By Godwin Busuttil
Barrister, 5RB

In the first of two posts, Godwin Busuttil, a barrister at 5RB specialising in media and communications law, sets out how the Bill of Rights Bill may change the law relating to freedom of expression. Convention rights can be used to protect freedom of speech by protecting journalists from having to reveal their sources. This helps to promote freedom of expression as it means journalists can print stories without concerns that legal action may be taken against their source – e.g. if they have leaked a story that is in the public interest – which in turn would risk such sources ‘drying up’.

Also, the Human Rights Act 1998 (s.12) lays down tests for courts to apply when determining whether to grant an injunction preventing the publication of a story, which are already stringent when the applicant does not want to notify the respondent of the application. Neither of these current protections, Godwin argues, would be significantly modified by the proposed Bill of Rights if it were enacted.  

The Bill of Rights Bill and freedom of expression 

There are three clauses of the Bill of Rights Bill which, if enacted in their current form, would have a direct impact on freedom of expression cases. These are clauses 4 (‘Freedom of speech’), 21 (‘Limit on court’s power to require disclosure of journalistic sources’) and 22 (‘Limit on court’s power to grant relief that affects freedom of expression’). 

The potential impact of the latter two clauses seems relatively inconsequential.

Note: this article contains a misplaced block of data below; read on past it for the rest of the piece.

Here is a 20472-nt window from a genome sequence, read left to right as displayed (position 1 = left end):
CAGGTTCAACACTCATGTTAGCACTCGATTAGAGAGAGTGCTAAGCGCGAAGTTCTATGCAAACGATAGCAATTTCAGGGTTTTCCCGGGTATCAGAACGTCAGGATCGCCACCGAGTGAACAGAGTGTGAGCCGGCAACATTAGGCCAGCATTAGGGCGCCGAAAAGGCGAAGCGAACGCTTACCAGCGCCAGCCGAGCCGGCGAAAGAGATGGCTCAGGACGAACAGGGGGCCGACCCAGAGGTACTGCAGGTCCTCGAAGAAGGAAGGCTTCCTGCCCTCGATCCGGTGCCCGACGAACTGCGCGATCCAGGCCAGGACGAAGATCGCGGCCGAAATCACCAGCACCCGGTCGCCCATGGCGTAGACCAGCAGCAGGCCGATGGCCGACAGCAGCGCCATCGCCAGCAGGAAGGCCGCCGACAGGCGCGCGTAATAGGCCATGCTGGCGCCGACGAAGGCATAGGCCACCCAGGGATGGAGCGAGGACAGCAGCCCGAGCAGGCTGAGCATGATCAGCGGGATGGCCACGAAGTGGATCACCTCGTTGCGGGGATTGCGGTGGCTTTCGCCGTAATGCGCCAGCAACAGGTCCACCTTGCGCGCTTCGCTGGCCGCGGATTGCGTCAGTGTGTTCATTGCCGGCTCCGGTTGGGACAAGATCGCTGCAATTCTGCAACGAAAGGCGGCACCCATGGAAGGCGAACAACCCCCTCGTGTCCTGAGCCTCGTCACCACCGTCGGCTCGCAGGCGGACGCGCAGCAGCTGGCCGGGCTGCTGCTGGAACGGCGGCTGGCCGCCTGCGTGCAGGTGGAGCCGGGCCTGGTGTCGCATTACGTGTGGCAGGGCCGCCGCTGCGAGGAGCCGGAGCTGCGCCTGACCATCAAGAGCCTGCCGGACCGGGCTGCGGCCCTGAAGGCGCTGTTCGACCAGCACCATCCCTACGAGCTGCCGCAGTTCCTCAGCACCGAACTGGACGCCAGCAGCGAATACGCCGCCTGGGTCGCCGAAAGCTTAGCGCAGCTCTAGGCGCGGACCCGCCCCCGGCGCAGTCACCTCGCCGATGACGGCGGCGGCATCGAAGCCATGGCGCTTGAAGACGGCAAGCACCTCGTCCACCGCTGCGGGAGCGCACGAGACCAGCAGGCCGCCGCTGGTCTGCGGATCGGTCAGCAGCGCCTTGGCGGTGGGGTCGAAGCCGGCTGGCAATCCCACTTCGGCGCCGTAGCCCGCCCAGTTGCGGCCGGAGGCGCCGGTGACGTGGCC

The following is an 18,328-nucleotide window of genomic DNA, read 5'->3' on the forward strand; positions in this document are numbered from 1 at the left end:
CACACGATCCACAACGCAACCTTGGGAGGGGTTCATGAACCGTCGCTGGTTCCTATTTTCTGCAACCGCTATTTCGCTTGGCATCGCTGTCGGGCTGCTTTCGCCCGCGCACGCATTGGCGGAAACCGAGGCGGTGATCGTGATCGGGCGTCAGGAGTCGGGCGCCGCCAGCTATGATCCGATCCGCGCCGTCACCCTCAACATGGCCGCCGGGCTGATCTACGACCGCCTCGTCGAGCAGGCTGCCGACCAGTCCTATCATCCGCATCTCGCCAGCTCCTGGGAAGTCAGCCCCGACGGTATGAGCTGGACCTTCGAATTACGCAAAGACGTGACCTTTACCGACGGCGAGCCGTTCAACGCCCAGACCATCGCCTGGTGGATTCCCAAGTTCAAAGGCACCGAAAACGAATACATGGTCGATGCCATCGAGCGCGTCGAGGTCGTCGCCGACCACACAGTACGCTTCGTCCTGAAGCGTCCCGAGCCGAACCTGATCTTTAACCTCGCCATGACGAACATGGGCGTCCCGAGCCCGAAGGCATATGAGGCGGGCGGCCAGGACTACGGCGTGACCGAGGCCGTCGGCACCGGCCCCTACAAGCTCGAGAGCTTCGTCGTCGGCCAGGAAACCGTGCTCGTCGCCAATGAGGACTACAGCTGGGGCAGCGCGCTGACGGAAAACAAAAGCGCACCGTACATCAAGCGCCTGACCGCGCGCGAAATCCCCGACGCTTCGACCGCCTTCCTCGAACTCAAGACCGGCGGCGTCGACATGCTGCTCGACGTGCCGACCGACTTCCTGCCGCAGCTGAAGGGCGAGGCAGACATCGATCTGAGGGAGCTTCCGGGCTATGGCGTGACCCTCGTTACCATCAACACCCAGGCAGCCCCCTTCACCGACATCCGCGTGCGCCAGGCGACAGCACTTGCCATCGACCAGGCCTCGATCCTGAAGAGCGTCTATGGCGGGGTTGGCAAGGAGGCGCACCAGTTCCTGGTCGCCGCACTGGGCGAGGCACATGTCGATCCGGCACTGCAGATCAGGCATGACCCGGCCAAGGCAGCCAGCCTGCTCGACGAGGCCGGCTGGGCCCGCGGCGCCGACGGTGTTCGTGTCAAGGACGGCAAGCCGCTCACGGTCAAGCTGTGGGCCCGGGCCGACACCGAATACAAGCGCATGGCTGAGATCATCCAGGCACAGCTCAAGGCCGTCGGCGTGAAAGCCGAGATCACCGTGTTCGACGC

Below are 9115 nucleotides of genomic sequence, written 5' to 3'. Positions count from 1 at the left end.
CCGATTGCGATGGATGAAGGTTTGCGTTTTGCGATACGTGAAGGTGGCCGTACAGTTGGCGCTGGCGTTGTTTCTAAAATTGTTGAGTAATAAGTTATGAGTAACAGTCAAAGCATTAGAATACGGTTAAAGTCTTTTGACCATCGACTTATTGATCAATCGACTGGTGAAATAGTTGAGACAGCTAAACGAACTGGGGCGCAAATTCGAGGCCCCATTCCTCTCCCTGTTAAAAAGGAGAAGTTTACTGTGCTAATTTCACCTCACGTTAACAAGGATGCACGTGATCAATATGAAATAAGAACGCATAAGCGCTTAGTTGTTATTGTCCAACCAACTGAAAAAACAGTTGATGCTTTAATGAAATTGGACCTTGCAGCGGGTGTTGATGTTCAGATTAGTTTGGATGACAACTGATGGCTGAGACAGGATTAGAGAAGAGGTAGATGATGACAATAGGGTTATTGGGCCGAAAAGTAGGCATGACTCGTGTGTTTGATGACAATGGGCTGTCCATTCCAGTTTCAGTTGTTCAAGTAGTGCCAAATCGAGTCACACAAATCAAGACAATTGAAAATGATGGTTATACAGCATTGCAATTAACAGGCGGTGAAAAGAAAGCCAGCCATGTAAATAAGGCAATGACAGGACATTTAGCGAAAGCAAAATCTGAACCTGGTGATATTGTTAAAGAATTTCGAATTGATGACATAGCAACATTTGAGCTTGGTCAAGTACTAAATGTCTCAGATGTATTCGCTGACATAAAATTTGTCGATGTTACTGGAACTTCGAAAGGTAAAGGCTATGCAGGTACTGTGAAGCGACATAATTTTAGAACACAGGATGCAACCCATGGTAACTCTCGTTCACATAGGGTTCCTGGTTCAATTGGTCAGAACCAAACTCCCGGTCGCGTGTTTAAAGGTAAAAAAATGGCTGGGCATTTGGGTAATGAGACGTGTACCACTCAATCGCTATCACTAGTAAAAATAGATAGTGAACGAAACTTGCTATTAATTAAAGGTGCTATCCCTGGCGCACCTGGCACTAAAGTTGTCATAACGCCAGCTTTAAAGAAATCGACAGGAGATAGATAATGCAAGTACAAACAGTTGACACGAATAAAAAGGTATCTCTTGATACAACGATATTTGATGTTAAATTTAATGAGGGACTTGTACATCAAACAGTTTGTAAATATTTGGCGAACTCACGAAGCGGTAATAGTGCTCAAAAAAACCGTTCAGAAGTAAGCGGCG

Clause 21 would amend s.10 of the Contempt of Court 1981 to provide, in relation to “journalistic sources” (see cl.37(1) & Sch.5, para.1(3) to the Bill), that before requiring a person to disclose, or finding a person guilty of contempt of court for refusing to disclose, the identity of a journalistic source, the court would have to be satisfied not only that such disclosure was necessary in the interests of justice or national security or for the prevention of crime or disorder (as per the current s.10), but also additionally that “there are exceptional and compelling reasons why it is in the public interest for the disclosure to be made” (cl.21(1)(b)). 

However, the present position in law is already in effect (owing to the impact of Strasbourg jurisprudence) that the court would not make such an order or finding unless there were exceptional and compelling reasons why it was in the public interest for the disclosure to be made: see Mersey Care NHS Trust v Ackroyd [2008] EMLR 1 (CA) at [17]. Accordingly, the amendment would be unlikely to make any great difference. The law and the courts already (as per cl.21(2) of the Bill) “give great weight to the public interest that exists in protecting journalistic sources” in such situations, “including the fact that their protection supports the Convention right set out in Article 10 of the Convention (freedom of expression)” (sic). The intention thus appears to be one of codification of the common law or, less kindly, gestural. The Explanatory Notes to the Bill (paras.189-192) shed no further light.